U.S. Supreme Court to Hear Case Litigated by the Center for New Americans
JULY 7, 2014—On June 30, the U.S. Supreme Court granted certiorari to Mellouli v. Holder, meaning the case—brought by the Law School's Center for New Americans (CNA), in collaboration with two of its organizational partners, the Minneapolis law firm Faegre Baker Daniels and the Immigrant Law Center of Minnesota (ILCM)—will be heard by the court in its 2014-15 session. The court accepts for full plenary review only about 1% of the cases it is asked to hear.
The case involves a man named Moones Mellouli, a lawful permanent U.S. resident and former professor of mathematics, who was deported subsequent to a misdemeanor conviction in Kansas for possession of drug paraphernalia. The paraphernalia in question was an ordinary sock, used in connection with an unspecified substance controlled by the state of Kansas. Mellouli received no jail time for the conviction but was taken into custody by immigration officials and removed from the United States—without the government having to show that the substance was one referred to in the immigration law used to deport him.
That law provides one of the most common grounds used to deport noncitizens—conviction on a drug-related charge—but federal courts disagree over its enforcement. The law refers to a specific list of substances that are controlled by the federal government and allows immigration agencies to deport a person who is convicted of violating a state law relating to that list. Some courts, however, have given greater latitude to immigration authorities. In Mellouli's case, the conviction records the government used to argue for his deportation did not show what substance was involved. The Supreme Court will now decide whether the government, in order to deport a noncitizen convicted on a paraphernalia charge, must prove that a state conviction involved a controlled substance on the federal list. The decision will directly affect Mellouli and thousands of others in similar circumstances.
Professor Ben Casper (’97), director of the CNA, praises the collaborative effort that led to the Supreme Court's grant of certiorari, and credits CNA teaching fellow Kate Evans with leading that effort. "The Center for New Americans," said Evans, "has been able to call upon the talents, expertise, and resources of pro bono attorneys at Faegre Baker Daniels, leading immigration advocates from across the country, our nonprofit partners at the Immigrant Law Center of Minnesota, and an extremely dedicated student attorney, Julia Decker (’14). Without this kind of collaboration, we could not have gotten the Supreme Court to step in and look at the unjust result in Mr. Mellouli's case."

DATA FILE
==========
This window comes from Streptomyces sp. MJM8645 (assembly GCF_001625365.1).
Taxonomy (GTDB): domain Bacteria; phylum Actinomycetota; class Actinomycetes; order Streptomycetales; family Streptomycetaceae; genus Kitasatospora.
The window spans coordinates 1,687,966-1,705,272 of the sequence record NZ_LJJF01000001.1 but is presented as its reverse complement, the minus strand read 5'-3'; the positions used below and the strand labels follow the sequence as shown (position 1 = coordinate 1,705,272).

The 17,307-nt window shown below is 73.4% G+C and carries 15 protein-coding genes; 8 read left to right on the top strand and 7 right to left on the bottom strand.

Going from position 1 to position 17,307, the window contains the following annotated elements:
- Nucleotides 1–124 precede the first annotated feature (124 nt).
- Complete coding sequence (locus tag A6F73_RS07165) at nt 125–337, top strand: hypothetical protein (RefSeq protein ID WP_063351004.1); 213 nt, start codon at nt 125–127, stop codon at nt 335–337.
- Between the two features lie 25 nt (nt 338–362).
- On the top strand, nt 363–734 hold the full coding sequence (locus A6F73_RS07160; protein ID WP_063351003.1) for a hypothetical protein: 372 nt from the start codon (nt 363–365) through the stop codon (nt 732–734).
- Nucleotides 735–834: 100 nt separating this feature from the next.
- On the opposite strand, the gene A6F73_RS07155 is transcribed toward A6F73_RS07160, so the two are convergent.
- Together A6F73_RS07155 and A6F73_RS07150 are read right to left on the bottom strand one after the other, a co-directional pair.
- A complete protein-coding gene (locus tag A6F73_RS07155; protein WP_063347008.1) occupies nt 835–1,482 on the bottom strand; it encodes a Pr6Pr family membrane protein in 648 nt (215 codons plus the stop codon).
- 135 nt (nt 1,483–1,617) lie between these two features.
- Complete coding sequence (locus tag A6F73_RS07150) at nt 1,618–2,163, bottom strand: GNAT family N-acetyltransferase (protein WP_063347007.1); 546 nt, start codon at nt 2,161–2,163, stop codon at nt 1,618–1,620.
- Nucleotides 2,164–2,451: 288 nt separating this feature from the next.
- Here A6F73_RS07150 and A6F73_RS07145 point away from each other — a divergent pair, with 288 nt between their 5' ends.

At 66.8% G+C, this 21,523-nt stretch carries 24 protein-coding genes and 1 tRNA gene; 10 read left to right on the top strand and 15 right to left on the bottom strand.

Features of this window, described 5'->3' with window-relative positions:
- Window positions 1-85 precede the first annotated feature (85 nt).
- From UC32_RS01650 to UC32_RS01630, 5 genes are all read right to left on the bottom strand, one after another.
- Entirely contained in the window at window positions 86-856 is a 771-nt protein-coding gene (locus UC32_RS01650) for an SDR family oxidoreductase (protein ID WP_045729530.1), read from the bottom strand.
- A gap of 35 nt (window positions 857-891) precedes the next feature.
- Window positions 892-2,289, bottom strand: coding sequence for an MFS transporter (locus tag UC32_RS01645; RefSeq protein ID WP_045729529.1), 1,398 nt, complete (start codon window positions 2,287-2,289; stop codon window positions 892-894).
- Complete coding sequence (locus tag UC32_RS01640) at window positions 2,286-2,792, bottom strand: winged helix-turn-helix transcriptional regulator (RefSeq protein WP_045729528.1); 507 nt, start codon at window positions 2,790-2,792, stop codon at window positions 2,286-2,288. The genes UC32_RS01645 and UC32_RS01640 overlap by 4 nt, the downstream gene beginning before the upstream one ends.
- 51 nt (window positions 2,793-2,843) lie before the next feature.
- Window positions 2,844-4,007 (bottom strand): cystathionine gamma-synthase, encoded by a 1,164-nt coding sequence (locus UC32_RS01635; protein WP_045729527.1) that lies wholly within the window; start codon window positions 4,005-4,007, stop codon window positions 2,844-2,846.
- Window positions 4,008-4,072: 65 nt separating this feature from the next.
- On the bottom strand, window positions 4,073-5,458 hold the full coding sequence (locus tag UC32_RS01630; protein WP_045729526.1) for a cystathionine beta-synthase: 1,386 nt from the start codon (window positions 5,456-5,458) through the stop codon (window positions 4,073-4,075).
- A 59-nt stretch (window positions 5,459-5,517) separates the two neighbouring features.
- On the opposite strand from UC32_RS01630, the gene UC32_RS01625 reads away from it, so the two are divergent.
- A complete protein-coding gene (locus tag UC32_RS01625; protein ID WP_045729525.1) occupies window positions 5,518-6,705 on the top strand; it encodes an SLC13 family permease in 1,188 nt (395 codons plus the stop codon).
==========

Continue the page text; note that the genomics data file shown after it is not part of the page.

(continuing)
Dianne Heins (’73), pro bono counsel at Faegre Baker Daniels and leader of the firm's pro bono team, said, "Our firm is honored to partner with the CNA and the Immigrant Law Center of Minnesota on the Mellouli case. Within the national pro bono community, Minnesota has a well-deserved reputation for its collaborative approach to addressing the pressing legal needs of low-income and vulnerable clients. The CNA is an outstanding example of an organization effectively leveraging collaboration to advance its institutional mission—in this case, to drive systemic improvements in immigration law and policy, and to increase access to legal representation in the immigrant community."
"I truly feel this case is just the beginning of the improvements to our judicial system that we should all expect from the Center for New Americans," said John Keller, executive director of the Immigrant Law Center of Minnesota. "ILCM is proud of its founding role in helping to create the CNA—a full-fledged, multifaceted law resource dedicated to ensuring that new Americans like Moones Mellouli are guaranteed due process. I could not have been happier or more reassured in our judicial system—or in the decision to build the CNA—than I was on the day I heard Mr. Mellouli was going to the Supreme Court."